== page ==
Congratulations on Goldthread's third anniversary. What does it mean to you and how did your team celebrate this milestone?
I cannot believe it has already been three years. It honestly feels like we are just getting started. And in many ways, we still are. Up till now, we have established our signature style in our mini-documentaries, which have won us some 800,000 subscribers and around 14 million views a month.
But things move fast at Goldthread. Now, we are keen to add new formats to our bag of tools, to tell our stories in more ways for new audiences. Looking back, it has been a remarkable journey building this product. While the team is tiny, we have figured out how to get a product out that looks like it comes from a bigger team. I am super proud and impressed with the creative minds in the team that have made this possible. The year was also made all the sweeter when our second season of "Eat China" won the Best Facebook Watch Show at the Digiday Video and TV Awards 2021.
We celebrated by heading out on a squid fishing boat for the evening! It is squid fishing season in Hong Kong right now, and the team got pretty competitive on who would hook up the most squid.
Can you tell us more about your role and duties at Goldthread?
When Goldthread started, I was very involved in designing the brand's look and feel, as well as charting its editorial direction. A lot had to be laid down in terms of our tone, and deciding what was within our scope.
Together with the team, I have also worked on the day-to-day of the product itself, from editing scripts to doing voiceovers and being on camera. (There was a weird six months where I was on my hands and knees every day packing boxes for the Goldthread Shop, our content-to-commerce experimental project.)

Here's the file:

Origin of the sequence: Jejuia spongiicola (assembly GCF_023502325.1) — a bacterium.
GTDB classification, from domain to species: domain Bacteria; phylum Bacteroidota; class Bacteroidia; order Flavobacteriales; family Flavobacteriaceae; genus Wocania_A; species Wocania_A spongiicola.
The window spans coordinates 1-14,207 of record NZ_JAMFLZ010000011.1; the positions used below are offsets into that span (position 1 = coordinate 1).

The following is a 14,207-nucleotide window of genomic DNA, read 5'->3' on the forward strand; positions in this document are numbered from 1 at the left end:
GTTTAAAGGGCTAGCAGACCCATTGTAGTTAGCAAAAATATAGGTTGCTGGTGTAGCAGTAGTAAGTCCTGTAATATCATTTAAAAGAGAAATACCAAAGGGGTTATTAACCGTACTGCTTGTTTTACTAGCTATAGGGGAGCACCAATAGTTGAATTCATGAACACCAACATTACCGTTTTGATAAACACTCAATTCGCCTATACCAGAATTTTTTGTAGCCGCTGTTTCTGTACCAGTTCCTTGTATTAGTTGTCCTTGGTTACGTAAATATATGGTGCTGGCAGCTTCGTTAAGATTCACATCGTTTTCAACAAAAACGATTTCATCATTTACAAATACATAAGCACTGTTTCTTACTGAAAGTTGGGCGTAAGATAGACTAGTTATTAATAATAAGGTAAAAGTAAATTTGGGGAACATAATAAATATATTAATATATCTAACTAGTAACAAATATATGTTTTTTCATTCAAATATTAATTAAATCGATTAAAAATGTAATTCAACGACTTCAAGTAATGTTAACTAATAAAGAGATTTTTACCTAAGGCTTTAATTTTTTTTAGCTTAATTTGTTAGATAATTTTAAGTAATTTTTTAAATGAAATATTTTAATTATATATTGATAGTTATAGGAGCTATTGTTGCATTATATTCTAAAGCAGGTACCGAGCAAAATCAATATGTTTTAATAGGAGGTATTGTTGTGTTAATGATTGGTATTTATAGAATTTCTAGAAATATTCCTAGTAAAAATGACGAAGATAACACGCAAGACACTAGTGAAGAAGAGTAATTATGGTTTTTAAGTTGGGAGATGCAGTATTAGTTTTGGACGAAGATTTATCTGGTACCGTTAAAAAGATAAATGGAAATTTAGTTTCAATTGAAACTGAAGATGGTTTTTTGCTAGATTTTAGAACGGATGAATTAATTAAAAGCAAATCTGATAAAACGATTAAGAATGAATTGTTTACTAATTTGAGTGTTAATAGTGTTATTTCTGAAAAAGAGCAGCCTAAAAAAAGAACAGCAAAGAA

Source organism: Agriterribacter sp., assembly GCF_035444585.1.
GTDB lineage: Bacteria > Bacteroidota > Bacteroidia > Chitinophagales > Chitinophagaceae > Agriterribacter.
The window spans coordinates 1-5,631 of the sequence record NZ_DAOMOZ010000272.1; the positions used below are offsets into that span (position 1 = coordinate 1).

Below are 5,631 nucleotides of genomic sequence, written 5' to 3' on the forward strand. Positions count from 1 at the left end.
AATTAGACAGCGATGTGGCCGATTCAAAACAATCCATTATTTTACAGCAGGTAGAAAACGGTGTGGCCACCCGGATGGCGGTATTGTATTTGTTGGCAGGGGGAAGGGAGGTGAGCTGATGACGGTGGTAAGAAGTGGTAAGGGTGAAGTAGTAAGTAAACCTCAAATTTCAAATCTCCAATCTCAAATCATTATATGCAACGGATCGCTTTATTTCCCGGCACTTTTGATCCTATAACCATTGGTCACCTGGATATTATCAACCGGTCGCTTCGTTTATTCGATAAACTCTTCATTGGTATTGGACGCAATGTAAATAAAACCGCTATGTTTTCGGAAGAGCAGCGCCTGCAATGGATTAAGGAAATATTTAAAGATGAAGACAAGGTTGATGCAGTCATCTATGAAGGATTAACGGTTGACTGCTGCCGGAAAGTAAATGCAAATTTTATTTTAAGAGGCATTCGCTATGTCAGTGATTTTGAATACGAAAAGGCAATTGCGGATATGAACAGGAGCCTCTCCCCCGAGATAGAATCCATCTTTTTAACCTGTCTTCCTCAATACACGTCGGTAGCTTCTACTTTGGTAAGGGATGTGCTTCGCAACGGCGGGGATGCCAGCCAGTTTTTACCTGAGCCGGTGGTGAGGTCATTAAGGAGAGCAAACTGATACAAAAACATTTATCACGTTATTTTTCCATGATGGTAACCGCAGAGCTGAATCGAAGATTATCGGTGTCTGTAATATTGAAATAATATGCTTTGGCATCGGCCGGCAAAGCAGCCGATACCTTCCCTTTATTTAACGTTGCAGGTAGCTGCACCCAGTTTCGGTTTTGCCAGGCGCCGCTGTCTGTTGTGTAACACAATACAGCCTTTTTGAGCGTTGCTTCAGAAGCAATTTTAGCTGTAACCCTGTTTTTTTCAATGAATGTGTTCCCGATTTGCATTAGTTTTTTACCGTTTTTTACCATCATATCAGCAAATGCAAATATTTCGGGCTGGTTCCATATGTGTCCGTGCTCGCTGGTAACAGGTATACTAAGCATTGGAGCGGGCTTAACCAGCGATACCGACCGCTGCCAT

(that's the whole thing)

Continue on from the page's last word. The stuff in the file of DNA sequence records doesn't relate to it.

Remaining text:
Today I am working on expanding Goldthread's partnerships with brands and other platforms. The goal is to reach new audiences, and grow the level of interest in Chinese culture stories.
Last year, Discovery Channel's Asian Food Network licensed the first season
of our "Eat China
" show. This means a whole new audience outside of Goldthread's subscriber base is able to watch the show and be exposed to different Chinese food they may not have seen before.
How has Goldthread evolved over the years?
Goldthread has always been about getting to understand China and what it means to be in China, one person at a time. This means taking apart the very broad umbrella concept of Chinese culture, and telling the stories of Chinese people by what they do and eat, how they live, and what moves their decisions.
It is perhaps no surprise, though, that our food content has hit its stride with audiences, because it is so universally appealing. ‘Eat China’ is dedicated to food enthusiasts and the China-curious who appreciate punchy deep dives delivered with journalistic rigour. Viewers also tell us they want to get deeper stories in the Goldthread newsletter
, so there is an audience that wants to understand the nuances in stories beyond what you read in the news.
What have been some of your most challenging and memorable experiences with Goldthread?
How many people have replied to this question saying the pandemic? For us, the pandemic put a sharp halt to our travels to mainland China. This was challenging, because, for the first two years, most of our stories were shot by the team on location in Mainland China.
Not being able to travel meant that the team suddenly had to figure out how to remotely produce the same quality of stories (both visually and journalistically) with stringers, and do all of our research, fixing, and interviewing here from Hong Kong. Still, the team managed to work with the new restrictions, in fact hitting our best record in late-2020, keeping up performance into 2021. To me, this showed that good storytelling is about execution, and I am grateful that our audience stayed with us while we figured it out.
What's on your agenda for the rest of the year and 2022?
We are a small team, but we are constantly trying to punch above our weight, in terms of what we put out. This year, the plan is to invent new formats of telling stories outside our current core mini-documentary style. We think there is demand for Goldthread's unique positioning in this region, telling stories that are very local for an international audience.